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Do I have to blanch?

post #1 of 8
Thread Starter 
Hey mamas!

It seems that we're getting gooseberries already on our newly acquired land, and the blackberry bushes are blooming gloriously, too. Got a preserving question for ya!

Last year, I bought really great locally grown corn and didn't blanch it before I cut it off the cob, stuck it into freezer bags, and froze it. It came out really well all winter long, no problems at all whatsoever to report.

So I'm wondering whether a person really needs to blanch stuff before freezing (I did rinse everything off in a sinkful of water with a sploosh of vinegar and dried well). And who knows anything about putting up gooseberries? Can I just wash, dry, and freeze my wild blackberries when they come? Can anyone recommend a good book about wild fruit plant care and fruit preservation?

TIA,
Tresa
post #2 of 8
You can freeze berries by setting them on a cookie sheet in the freezer until frozen (so they don't glom together), then putting them into a ziplock or freezer container for long-term storage (no blanching).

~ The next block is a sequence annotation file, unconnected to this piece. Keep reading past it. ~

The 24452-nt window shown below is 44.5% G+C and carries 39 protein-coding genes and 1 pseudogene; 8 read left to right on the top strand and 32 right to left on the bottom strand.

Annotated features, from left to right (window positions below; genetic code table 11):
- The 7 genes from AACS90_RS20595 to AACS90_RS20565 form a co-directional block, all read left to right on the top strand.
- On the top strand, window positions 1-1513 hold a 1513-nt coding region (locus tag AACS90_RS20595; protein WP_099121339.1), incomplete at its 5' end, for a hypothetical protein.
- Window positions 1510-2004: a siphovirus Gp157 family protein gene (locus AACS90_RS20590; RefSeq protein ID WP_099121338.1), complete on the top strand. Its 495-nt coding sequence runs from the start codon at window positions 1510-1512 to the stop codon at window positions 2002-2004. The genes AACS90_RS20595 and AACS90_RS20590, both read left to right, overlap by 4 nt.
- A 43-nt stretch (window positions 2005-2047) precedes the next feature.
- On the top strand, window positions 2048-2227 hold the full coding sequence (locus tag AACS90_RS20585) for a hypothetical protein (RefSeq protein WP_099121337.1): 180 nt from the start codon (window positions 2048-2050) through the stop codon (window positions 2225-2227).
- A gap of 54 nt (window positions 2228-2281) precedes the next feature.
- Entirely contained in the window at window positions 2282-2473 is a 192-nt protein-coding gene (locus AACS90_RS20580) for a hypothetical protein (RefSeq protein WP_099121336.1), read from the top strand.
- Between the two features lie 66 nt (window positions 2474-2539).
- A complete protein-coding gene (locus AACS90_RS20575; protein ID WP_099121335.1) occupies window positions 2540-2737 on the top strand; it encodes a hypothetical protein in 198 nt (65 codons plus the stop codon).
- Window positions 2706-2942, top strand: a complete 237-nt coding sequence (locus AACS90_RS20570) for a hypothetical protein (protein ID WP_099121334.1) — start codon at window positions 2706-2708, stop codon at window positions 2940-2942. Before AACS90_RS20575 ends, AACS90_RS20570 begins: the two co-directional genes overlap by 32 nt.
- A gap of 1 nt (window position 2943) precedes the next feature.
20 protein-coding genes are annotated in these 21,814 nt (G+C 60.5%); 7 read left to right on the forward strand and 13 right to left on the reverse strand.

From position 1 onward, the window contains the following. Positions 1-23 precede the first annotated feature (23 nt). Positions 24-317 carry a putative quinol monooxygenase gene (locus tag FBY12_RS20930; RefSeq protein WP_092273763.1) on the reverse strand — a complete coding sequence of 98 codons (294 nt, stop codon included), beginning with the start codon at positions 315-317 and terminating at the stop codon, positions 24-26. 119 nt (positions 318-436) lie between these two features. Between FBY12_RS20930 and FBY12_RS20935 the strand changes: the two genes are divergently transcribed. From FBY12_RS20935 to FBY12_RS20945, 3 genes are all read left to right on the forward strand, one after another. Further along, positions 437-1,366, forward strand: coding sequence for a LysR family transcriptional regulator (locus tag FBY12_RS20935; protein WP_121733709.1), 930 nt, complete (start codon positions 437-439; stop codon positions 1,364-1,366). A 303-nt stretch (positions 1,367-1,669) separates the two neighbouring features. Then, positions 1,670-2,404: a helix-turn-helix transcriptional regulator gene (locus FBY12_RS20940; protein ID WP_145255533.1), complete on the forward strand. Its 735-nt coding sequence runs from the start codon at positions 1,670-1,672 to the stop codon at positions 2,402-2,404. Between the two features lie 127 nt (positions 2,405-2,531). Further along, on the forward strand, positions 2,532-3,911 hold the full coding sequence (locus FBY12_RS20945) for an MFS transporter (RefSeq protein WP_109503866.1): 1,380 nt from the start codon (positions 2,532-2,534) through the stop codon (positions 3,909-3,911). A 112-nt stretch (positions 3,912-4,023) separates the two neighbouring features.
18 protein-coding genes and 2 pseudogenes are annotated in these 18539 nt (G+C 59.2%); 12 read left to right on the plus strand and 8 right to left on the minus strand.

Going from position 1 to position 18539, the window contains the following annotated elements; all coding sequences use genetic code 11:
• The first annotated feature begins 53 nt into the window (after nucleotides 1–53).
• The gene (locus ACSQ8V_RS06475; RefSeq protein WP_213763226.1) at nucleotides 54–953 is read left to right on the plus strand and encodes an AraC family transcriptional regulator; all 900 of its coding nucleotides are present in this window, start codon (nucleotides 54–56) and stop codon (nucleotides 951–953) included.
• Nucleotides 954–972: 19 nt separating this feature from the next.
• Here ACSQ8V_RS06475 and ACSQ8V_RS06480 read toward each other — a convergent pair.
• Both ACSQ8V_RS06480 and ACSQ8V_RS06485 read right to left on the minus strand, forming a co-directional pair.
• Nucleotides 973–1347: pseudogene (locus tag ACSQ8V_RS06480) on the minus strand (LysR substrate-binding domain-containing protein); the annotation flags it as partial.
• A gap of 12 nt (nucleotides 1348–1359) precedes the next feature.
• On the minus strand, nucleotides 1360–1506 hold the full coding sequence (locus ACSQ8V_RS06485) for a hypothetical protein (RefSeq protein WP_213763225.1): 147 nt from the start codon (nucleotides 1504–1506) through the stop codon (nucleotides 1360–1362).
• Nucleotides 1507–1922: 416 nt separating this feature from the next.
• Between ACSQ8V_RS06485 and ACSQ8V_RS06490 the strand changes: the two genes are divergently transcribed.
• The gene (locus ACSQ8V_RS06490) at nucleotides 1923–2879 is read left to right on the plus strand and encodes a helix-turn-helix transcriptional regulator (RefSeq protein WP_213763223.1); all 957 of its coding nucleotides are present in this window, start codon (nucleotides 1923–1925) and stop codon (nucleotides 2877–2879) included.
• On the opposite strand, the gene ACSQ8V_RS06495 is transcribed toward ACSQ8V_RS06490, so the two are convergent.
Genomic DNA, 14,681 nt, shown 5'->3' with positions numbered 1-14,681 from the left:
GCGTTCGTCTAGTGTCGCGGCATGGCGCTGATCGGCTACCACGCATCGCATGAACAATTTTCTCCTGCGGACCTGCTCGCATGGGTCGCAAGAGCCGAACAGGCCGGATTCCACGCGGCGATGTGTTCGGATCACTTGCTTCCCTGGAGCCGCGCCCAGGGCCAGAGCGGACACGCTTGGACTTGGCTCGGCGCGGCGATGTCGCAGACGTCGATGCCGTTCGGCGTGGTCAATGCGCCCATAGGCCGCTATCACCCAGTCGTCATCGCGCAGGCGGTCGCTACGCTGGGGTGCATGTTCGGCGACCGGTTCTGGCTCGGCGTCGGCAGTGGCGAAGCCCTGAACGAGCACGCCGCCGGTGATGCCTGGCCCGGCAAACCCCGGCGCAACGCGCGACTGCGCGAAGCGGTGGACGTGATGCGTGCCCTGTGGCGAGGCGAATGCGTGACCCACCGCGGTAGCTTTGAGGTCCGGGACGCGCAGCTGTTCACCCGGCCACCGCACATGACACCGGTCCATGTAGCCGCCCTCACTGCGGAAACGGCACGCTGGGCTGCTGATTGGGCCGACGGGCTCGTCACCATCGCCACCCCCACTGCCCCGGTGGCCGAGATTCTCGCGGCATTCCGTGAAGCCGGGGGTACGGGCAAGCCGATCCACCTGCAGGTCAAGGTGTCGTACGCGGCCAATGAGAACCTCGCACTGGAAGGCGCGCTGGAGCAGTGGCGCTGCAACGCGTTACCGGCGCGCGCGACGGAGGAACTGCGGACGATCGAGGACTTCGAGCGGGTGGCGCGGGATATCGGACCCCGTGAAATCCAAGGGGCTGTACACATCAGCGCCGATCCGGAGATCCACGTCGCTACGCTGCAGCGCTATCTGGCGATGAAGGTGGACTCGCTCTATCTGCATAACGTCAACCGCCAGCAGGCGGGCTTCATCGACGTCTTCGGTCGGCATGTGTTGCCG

post #3 of 8
: I don't wash berries at all before they are cookie sheeted and frozen, makes em stick together too much and they are easy enough to wash before eating.
post #4 of 8
Okay, so I'm a little new to all of this...but what does it mean to blanch your corn before you freeze it?! We planted lots of sweet corn this year and now I'm paranoid. I had thought I'd be able to slice it off the cob and throw it in ziploc bags; is this not so?
post #5 of 8
Blanching is a quick dip in boiling water. You should be fine not doing it, or do an experiment - a batch blanched and one not, to see which way you like better.
post #6 of 8
gr8tfulmom--thanks!
post #7 of 8
Blanching isn't neccisary for all produce, but makes a positive difference for some. It's not usually used for fruits, but is usually used for vegetables. When you cook or freeze a fruit or vegetable, the cell walls break and the item softens. When you cook it, that softening is more controlled and the product doesn't become as mushy. Then you can freeze it without much further damage. But, fruits that have a huge water content don't blanch well - they turn to total mush and all their flavor escapes. Despite the texture loss in the freezer, they're better off just being frozen.
post #8 of 8
Quote:
Originally Posted by oneotamama
gr8tfulmom--thanks!
your welcome
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